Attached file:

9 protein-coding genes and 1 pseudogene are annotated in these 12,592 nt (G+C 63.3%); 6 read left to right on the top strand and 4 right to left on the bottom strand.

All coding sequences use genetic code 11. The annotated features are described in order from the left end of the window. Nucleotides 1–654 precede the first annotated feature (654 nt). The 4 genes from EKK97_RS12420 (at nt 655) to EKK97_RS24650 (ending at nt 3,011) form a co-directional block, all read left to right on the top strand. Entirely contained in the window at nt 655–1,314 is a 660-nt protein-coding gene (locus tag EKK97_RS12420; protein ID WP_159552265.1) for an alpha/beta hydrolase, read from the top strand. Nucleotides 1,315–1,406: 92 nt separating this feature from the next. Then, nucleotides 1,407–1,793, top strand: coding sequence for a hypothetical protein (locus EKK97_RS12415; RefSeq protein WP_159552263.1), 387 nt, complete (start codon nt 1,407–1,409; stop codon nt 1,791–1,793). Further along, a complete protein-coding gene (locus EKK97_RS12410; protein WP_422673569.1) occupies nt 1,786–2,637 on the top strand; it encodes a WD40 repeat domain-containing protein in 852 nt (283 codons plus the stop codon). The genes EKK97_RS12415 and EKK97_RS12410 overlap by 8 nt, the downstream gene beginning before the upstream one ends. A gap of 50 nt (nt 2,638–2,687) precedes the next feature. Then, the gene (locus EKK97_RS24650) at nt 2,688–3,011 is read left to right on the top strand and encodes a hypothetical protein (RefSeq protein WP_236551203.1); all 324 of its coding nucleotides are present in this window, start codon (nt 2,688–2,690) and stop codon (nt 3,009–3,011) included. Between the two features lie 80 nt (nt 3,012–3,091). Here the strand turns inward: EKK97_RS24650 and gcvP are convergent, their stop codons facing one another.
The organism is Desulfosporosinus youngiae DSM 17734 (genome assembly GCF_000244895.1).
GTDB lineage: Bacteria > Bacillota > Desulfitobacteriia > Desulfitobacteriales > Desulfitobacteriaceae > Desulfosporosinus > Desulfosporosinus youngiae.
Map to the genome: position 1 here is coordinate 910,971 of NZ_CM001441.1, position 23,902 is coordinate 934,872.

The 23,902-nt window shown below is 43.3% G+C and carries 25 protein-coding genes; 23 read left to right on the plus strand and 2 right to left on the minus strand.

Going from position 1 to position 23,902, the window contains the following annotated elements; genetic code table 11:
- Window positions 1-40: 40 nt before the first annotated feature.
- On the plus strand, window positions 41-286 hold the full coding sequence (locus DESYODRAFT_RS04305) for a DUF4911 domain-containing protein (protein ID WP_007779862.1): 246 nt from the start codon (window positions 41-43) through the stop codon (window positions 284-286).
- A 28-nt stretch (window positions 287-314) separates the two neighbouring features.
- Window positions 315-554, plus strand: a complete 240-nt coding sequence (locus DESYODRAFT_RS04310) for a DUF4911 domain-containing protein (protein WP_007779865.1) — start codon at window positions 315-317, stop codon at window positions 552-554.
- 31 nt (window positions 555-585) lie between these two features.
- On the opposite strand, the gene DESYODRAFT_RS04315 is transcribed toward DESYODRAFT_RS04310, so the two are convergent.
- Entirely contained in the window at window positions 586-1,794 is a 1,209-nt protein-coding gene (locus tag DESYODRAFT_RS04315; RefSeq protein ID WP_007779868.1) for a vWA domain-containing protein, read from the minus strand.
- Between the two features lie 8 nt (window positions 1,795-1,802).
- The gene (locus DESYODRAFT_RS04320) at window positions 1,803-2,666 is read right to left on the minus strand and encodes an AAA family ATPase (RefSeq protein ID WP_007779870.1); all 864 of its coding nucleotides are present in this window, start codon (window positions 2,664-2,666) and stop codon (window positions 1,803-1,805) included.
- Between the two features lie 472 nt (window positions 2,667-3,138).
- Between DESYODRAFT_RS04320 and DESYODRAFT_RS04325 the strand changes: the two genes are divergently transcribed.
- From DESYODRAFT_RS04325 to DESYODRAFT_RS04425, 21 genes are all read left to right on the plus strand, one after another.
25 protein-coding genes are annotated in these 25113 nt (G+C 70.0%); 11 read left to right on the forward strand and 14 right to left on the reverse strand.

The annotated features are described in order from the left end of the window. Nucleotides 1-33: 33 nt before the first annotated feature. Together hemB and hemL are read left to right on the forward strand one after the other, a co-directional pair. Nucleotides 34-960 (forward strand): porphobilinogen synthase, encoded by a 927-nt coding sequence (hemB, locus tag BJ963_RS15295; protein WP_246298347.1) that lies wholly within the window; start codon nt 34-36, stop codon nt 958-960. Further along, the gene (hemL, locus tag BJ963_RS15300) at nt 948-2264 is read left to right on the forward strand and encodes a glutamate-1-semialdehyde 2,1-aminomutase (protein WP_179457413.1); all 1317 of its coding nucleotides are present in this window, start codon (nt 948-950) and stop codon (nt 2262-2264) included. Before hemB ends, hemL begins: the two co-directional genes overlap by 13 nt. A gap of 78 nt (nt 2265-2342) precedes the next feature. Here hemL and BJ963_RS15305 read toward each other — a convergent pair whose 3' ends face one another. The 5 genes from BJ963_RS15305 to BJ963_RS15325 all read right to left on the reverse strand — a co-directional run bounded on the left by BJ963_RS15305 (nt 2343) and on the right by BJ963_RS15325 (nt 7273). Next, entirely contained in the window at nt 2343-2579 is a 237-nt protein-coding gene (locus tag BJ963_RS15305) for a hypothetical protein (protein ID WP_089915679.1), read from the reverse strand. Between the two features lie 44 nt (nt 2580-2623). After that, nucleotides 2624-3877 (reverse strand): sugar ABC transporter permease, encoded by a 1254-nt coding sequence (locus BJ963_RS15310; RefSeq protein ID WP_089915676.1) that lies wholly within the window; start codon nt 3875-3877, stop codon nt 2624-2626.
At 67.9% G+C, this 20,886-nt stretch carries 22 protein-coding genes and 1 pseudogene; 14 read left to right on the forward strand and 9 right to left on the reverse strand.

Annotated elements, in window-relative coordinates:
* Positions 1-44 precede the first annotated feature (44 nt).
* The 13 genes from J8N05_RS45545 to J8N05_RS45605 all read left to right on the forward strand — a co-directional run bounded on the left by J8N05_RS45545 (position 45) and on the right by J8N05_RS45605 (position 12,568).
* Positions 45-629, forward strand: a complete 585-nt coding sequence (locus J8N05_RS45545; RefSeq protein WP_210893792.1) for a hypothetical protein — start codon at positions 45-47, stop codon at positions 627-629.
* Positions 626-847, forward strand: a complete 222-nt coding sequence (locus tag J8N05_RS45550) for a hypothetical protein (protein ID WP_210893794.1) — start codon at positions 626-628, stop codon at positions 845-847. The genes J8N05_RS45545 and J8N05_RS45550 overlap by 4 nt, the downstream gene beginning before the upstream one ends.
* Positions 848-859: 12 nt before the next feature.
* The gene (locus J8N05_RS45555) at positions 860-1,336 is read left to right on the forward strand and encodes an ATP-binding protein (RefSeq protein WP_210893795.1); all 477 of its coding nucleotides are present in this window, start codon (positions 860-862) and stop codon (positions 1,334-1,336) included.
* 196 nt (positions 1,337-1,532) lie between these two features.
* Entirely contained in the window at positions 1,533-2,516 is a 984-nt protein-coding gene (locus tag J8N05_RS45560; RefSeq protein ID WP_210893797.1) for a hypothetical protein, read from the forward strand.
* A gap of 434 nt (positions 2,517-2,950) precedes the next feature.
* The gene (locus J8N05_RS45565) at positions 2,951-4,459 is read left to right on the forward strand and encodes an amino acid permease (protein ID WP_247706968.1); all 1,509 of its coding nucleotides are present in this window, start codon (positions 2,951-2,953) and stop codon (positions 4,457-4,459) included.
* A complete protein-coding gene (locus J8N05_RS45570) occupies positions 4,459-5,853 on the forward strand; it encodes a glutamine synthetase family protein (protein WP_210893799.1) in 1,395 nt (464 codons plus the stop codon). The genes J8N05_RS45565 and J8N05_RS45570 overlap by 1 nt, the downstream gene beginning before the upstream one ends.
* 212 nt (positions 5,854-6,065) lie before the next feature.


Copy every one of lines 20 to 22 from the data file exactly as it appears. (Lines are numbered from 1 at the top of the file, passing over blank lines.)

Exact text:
25 protein-coding genes are annotated in these 25113 nt (G+C 70.0%); 11 read left to right on the forward strand and 14 right to left on the reverse strand.

The annotated features are described in order from the left end of the window. Nucleotides 1-33: 33 nt before the first annotated feature. Together hemB and hemL are read left to right on the forward strand one after the other, a co-directional pair. Nucleotides 34-960 (forward strand): porphobilinogen synthase, encoded by a 927-nt coding sequence (hemB, locus tag BJ963_RS15295; protein WP_246298347.1) that lies wholly within the window; start codon nt 34-36, stop codon nt 958-960. Further along, the gene (hemL, locus tag BJ963_RS15300) at nt 948-2264 is read left to right on the forward strand and encodes a glutamate-1-semialdehyde 2,1-aminomutase (protein WP_179457413.1); all 1317 of its coding nucleotides are present in this window, start codon (nt 948-950) and stop codon (nt 2262-2264) included. Before hemB ends, hemL begins: the two co-directional genes overlap by 13 nt. A gap of 78 nt (nt 2265-2342) precedes the next feature. Here hemL and BJ963_RS15305 read toward each other — a convergent pair whose 3' ends face one another. The 5 genes from BJ963_RS15305 to BJ963_RS15325 all read right to left on the reverse strand — a co-directional run bounded on the left by BJ963_RS15305 (nt 2343) and on the right by BJ963_RS15325 (nt 7273). Next, entirely contained in the window at nt 2343-2579 is a 237-nt protein-coding gene (locus tag BJ963_RS15305) for a hypothetical protein (protein ID WP_089915679.1), read from the reverse strand. Between the two features lie 44 nt (nt 2580-2623). After that, nucleotides 2624-3877 (reverse strand): sugar ABC transporter permease, encoded by a 1254-nt coding sequence (locus BJ963_RS15310; RefSeq protein ID WP_089915676.1) that lies wholly within the window; start codon nt 3875-3877, stop codon nt 2624-2626.
At 67.9% G+C, this 20,886-nt stretch carries 22 protein-coding genes and 1 pseudogene; 14 read left to right on the forward strand and 9 right to left on the reverse strand.